Hurricane Sandy delivered a historic level of destruction to the Eastern Seaboard, doing so much damage that it has achieved the ignominious distinction of having its name retired.
"If a storm is so deadly or so costly that the future use of the name would be insensitive, or even confusing, then that's the criteria," said Dennis Feltgen, spokesman for the National Hurricane Center. "Certainly, the impact that Sandy had, not only in the United States, but also Jamaica and Cuba, where it made landfall as major hurricane, it's almost a no-brainer that Sandy would be retired."
Preliminary estimates say that Sandy, which made shore Oct. 29 in New Jersey, cost Americans more than $50 billion and 147 lives. At the most recent meeting of the World Meteorological Association's hurricane committee, it was agreed that "Sandy" would be the 77th name to be retired from use since 1954.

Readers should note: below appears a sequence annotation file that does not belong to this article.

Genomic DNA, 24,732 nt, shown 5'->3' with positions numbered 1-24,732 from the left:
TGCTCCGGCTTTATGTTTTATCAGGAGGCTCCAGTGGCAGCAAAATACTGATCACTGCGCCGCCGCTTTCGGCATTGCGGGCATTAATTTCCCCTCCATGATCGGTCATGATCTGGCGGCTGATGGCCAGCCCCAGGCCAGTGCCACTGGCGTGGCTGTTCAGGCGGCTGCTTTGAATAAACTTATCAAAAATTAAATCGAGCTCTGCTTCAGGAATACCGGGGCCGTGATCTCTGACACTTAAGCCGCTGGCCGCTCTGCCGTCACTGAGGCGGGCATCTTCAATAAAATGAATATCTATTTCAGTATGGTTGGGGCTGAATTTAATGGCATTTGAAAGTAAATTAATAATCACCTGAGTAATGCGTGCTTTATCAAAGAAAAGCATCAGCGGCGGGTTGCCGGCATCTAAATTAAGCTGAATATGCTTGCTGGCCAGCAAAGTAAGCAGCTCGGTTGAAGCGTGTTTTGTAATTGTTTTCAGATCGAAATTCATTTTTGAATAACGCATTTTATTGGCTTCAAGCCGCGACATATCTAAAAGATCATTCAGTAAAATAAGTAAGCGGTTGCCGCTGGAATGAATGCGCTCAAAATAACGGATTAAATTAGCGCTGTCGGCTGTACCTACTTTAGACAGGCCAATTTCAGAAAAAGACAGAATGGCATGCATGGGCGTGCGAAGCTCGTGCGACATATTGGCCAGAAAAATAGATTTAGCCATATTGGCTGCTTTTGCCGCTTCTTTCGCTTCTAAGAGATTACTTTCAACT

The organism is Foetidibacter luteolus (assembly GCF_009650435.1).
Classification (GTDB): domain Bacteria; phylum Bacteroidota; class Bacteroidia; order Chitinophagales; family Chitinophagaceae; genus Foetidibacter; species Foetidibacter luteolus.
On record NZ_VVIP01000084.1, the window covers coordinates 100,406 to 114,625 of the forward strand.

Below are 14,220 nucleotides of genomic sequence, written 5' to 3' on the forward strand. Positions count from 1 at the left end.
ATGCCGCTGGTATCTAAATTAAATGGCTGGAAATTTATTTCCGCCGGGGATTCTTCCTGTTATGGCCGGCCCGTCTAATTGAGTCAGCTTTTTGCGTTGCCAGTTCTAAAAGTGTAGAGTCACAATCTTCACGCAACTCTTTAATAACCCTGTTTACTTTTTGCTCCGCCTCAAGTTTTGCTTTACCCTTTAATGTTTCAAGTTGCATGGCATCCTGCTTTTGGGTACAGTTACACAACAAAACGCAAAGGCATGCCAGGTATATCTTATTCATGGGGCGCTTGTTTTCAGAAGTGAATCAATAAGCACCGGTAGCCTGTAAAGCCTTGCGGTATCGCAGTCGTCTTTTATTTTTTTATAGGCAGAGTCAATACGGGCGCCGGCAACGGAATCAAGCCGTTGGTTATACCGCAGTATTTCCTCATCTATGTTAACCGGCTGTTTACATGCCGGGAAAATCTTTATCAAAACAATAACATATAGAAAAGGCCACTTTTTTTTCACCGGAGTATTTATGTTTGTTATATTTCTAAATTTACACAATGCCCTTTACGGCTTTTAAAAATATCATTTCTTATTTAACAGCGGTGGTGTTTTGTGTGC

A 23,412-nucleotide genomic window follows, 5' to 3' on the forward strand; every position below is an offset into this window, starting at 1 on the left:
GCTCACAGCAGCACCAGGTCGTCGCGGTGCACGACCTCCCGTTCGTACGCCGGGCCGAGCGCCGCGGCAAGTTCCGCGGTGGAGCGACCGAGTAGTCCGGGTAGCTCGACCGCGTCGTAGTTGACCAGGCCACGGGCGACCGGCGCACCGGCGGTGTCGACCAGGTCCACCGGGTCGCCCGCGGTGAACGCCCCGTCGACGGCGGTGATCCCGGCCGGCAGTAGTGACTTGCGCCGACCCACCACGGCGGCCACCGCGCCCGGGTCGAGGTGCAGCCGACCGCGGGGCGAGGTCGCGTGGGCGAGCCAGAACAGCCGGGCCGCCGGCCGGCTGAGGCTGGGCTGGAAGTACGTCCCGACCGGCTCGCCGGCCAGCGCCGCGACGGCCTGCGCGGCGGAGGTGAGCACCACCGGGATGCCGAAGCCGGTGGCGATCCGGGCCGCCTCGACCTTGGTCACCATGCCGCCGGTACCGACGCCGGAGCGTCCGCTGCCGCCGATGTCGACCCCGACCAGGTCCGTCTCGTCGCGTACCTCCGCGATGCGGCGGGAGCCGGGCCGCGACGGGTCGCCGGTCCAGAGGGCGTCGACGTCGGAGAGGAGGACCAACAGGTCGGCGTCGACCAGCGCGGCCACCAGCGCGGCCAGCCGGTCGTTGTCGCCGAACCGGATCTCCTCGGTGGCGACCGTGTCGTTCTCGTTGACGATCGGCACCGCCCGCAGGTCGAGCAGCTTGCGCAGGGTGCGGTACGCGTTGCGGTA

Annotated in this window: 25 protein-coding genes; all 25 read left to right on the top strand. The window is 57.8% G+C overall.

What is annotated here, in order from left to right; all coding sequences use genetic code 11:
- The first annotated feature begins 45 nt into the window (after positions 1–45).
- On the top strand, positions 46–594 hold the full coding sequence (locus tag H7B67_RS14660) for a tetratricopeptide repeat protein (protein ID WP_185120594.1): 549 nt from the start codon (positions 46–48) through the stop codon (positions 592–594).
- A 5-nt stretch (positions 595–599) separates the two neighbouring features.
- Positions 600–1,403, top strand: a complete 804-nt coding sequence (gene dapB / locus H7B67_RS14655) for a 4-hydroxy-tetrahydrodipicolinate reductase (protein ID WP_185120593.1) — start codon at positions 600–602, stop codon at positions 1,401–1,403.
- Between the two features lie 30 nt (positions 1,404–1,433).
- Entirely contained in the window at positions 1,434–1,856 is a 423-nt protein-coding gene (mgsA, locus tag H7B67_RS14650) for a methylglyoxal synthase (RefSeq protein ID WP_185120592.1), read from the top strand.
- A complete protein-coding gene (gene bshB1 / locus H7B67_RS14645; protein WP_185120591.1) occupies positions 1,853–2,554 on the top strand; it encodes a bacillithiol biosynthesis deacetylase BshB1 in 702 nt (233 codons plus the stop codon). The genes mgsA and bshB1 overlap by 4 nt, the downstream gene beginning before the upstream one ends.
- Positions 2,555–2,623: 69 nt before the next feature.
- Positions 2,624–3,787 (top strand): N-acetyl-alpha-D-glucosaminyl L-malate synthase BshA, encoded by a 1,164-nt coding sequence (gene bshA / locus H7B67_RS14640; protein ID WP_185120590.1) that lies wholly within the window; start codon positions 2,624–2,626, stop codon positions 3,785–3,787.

Because names are assigned to storms alphabetically and reused every six years, when one name is retired, it must be replaced by another name with the same first letter. Taking the place of "Sandy" will be the name "Sara."
Since 1995, there have been 39 storm names retired, a rate more than double what we saw in the '70s and '80s. Feltgen says the jump is due to a surge in hurricane activity, but that's not the only reason there have been so many names retired of late.
"It's not that the storms are any more intense, they're not. We're throwing more people and real estate in harms way," said Feltgen. Quite simply, the build up of property and communities along the shore has put more lives and dollars the path of storms.
According to Feltgen, cycles of increased hurricane activity can last as long as 40 years, so he says it's reasonable to assume that the one we're in now is far from over. And even we do return to a lull in storm activity, there's still no shortage of danger.
"Just because you're in an inactivity period doesn't mean you won't get clobbered. A great example is Andrew in 1992, that was still in a period of small hurricane numbers, but that was the last Cat 5 to hit the U.S."